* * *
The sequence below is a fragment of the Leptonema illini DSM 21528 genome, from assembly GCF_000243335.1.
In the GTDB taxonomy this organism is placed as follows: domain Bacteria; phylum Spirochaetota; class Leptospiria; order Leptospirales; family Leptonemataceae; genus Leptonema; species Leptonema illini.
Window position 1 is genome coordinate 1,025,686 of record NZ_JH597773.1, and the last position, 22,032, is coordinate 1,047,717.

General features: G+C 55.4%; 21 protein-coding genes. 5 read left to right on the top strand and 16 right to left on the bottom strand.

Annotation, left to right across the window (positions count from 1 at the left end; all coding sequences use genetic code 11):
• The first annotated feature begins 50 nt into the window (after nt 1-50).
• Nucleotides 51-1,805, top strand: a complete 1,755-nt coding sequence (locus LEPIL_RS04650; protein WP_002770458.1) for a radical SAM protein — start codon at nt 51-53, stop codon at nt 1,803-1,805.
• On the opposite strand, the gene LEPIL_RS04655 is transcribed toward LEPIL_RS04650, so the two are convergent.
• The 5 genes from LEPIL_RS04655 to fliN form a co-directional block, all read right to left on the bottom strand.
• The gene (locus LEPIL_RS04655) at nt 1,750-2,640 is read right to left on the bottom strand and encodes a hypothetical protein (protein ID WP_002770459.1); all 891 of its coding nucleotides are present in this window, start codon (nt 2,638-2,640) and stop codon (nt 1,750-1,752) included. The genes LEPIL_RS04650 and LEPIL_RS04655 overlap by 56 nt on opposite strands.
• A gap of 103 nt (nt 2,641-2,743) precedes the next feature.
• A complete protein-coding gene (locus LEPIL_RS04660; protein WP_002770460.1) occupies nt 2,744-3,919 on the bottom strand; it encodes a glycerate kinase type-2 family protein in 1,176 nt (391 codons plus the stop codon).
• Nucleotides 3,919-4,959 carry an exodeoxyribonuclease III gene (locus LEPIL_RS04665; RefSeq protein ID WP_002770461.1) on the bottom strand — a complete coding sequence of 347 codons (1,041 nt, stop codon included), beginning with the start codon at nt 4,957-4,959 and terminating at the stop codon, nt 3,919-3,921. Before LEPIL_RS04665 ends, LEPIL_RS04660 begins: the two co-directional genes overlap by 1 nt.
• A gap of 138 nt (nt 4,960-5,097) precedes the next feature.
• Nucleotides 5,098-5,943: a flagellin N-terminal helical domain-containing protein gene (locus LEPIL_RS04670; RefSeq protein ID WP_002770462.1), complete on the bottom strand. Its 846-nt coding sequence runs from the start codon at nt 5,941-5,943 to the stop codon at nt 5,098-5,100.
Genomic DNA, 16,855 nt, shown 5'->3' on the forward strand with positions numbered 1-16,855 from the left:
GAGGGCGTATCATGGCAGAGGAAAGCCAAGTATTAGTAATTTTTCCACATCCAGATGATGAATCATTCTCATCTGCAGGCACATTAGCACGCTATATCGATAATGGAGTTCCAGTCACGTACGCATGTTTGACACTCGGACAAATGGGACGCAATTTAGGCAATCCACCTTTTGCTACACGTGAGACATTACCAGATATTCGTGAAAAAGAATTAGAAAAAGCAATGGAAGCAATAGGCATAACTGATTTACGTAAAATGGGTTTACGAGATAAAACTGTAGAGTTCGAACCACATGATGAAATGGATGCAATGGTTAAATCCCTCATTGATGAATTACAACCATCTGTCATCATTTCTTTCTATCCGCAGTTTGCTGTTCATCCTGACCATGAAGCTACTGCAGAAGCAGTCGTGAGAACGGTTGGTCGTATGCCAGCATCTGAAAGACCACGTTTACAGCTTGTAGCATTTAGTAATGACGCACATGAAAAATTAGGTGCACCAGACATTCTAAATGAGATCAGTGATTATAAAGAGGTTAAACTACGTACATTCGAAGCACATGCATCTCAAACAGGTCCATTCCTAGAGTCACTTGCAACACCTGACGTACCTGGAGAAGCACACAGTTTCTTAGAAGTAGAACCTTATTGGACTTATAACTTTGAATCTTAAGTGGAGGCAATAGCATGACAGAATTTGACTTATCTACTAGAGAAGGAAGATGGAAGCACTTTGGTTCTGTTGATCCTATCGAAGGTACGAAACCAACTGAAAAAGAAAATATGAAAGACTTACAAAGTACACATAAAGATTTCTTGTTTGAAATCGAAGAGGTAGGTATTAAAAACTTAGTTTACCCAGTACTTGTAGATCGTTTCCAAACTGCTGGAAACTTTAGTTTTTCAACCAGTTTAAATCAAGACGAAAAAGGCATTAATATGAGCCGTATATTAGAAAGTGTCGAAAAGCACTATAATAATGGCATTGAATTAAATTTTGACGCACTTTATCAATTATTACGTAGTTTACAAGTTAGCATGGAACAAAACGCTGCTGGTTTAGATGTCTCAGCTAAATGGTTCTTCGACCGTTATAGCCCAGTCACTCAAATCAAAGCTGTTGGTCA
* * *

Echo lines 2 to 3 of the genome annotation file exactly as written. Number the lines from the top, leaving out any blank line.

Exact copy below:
In the GTDB taxonomy this organism is placed as follows: domain Bacteria; phylum Spirochaetota; class Leptospiria; order Leptospirales; family Leptonemataceae; genus Leptonema; species Leptonema illini.
Window position 1 is genome coordinate 1,025,686 of record NZ_JH597773.1, and the last position, 22,032, is coordinate 1,047,717.